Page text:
A Pocket QWERTY For Arduino And More

If you want to add a keypad to your Arduino project, the options are pretty limited. There’s that red and blue 4×4 membrane we’ve all seen in password-protected door lock projects, and the phone layout version that does pretty much all the same tricks. Isn’t it time for a full Arduino-compatible keyboard? [ELECTRONOOBS] thinks so.

This 41-button Arduino keyboard PCB is a stepping stone to his next project, a pair of two-way texting machines. (Which is nice, because we were totally going to suggest that). It’s based on that ubiquitous red/blue keypad, but it has a full QWERTY layout. There’s also a shift button that opens up special characters and uppercase, and the addition of return, ok, and send keys puts it over the top. The best part of this keyboard, hands down, is the soft, soundless buttons. Though you trade clicky feedback for comfort, it will be well worth it after a few dozen presses.

The keypad uses an onboard ATMega328P to scan the matrix for button presses, decode them, and send them via UART or I²C to an Arduino. [ELECTRONOOBS] has the PCB files available via Patreon for now, though they will be open in the future. The code is already available for download on his website.

Future plans include an LED to indicate when shift is pressed, and adding the special characters next to the numbers on the silkscreen (whoops!). Be sure to check out the build video after the break.

Want an Arduino-driven keyboard for longer hauls across the alphabet? Saddle up and ride this candy-colored mechanical unicorn.

15 thoughts on “A Pocket QWERTY For Arduino And More

  1. I’d be adding series diodes to each key switch… these *can* be replaced with wire links if you want to be cheap, but putting diodes in will prevent ghosting when multiple keys are pressed simultaneously.

      1. Michal, making a very brief statement without at least a link to back up what you are saying is… unwise. It makes you look arrogant and is only helpful in that the person you are talking to now knows that someone has a different opinion that may or may not be valid; not too useful. If, on the other hand, you want to be taken seriously and listened to, you need to provide evidence so that A) the other person knows that you know what you are talking about and B) they can gain the information that they need to be convinced in their own minds concerning your position.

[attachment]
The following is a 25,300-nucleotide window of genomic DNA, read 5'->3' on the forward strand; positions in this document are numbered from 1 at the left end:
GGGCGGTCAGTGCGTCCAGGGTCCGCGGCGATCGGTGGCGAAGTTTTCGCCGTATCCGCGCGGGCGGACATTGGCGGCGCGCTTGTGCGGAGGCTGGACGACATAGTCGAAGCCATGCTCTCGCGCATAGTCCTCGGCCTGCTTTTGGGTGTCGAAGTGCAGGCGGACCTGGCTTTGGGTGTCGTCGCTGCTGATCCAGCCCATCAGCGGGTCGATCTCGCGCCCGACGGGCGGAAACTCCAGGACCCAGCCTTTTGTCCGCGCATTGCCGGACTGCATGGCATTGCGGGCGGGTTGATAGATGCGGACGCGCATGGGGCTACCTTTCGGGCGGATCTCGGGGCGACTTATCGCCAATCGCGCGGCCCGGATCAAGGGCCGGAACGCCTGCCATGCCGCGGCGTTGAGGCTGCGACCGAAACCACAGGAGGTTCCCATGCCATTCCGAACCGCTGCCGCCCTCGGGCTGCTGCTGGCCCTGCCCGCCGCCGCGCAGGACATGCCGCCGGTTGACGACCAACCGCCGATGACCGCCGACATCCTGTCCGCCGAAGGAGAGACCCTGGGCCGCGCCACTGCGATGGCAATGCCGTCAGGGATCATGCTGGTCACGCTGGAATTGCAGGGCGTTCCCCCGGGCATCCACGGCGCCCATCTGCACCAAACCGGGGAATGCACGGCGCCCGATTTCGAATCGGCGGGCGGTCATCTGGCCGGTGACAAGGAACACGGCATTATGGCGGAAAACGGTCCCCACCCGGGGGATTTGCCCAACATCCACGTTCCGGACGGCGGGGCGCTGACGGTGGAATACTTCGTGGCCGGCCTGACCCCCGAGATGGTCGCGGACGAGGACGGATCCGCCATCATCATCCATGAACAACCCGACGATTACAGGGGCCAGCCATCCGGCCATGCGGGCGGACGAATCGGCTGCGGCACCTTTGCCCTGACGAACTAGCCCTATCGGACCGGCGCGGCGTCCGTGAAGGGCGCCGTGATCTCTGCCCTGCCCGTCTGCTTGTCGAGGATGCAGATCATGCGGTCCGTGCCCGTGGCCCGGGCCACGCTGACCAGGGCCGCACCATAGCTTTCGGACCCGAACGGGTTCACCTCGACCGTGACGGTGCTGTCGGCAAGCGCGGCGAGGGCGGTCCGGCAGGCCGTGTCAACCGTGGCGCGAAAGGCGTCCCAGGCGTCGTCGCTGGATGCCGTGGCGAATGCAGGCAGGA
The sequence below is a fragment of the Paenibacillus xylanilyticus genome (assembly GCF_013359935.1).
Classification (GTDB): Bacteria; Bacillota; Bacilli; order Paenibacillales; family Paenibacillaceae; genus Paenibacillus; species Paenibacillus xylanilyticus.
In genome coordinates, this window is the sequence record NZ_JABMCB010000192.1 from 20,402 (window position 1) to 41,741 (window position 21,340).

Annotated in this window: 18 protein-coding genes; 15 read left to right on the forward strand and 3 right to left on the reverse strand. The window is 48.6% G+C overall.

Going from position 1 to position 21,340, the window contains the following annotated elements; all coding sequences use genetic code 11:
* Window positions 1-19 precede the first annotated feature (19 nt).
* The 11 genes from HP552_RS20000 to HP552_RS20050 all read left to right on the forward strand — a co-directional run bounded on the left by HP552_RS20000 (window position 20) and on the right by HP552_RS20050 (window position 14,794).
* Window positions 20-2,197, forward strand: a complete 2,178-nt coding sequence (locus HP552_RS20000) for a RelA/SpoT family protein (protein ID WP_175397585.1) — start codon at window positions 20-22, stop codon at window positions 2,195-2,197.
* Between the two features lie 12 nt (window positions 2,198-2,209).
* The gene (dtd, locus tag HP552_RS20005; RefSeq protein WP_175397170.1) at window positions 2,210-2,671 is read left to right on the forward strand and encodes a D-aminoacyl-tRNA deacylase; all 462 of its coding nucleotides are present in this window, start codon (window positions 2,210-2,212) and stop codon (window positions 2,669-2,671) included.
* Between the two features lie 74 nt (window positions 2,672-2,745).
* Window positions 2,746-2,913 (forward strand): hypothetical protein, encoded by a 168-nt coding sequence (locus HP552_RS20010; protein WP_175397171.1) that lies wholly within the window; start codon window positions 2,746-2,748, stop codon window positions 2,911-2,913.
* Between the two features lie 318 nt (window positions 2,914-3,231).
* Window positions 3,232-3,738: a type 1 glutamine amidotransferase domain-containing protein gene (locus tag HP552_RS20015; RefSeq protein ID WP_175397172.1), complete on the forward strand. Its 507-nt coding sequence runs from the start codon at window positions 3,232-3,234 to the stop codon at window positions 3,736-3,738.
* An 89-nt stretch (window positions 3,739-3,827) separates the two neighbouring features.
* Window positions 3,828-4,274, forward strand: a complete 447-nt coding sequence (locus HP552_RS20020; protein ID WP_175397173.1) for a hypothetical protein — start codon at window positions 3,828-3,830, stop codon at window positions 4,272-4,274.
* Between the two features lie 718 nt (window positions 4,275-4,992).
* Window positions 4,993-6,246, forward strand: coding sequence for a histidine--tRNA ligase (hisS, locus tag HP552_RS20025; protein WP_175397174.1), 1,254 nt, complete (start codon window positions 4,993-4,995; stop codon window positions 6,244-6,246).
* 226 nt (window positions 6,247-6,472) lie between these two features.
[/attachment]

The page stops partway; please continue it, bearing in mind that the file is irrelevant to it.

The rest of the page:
Like in this rather n-depth discussion about the subject here: http://forum.arcadecontrols.com/index.php?topic=12544.0

        Hope this helps!

  2. PCB outside of those 50mmx100mm or 100mm x 100mm aren’t exactly cheap. I would take a sub- $10 wireless keyboard and replace its decoder PCB. There is also the option of using HC05 to talk to bluetooth keyboard.

    Hard to beat the look and feel of a bluetooth keyboard with printed keycaps and injection molded case vs your soldered together one.

    1. That’s a point. I’ve not looked at really cheap or tiny keyboards, but earluer “IBM” type keyboards had the microcontroller on a tiny board. Useful if you don’t need a keyboard but tge comohter won’t boot withiut one. Just take this small board from a cheap keyboard, and the computer thinks a keyboard is attached.

      But since tge microcontrolker had been separate, that leaves a keyboard and matrix, and then put in your own decoder.

      Michael

    1. True; but they’re easily added in software.

      Here is an example of an Altoid size keyboard that does have the CTL and ESC keys http://sunrise-ev.com/photos/1802/vip2k-assembled.jpg. Top card is the keyboard (nothing on it but the switches). Bottom card is the computer, which also includes serial I/O and NTSC video output.

      The project is a recreation of the RCA VIP, a micro from 40 years ago. More info on it is at http://sunrise-ev.com/vip2k.htm

    2. You do know it’s possible to swap those keys with two others just by updating the sketch? Two trivial changes to the source code is an odd reason to dismiss the project out of hand. And he’s building it for a project that doesn’t require those keys.

      Tough crowd.

    1. I’ve used the MCP23S17 (the ‘S’ denoting the SPI version) to drive LCDs when I’ve been short on I/O before. RThe software also becomes easier, as there’s no dealing with pesky 4-bit mode to save a few pins. Now I’ve written a set of libraries for PIC C and ASM, this method has become my goto when using HD44780 LCDs. Even if I have enough I/O.

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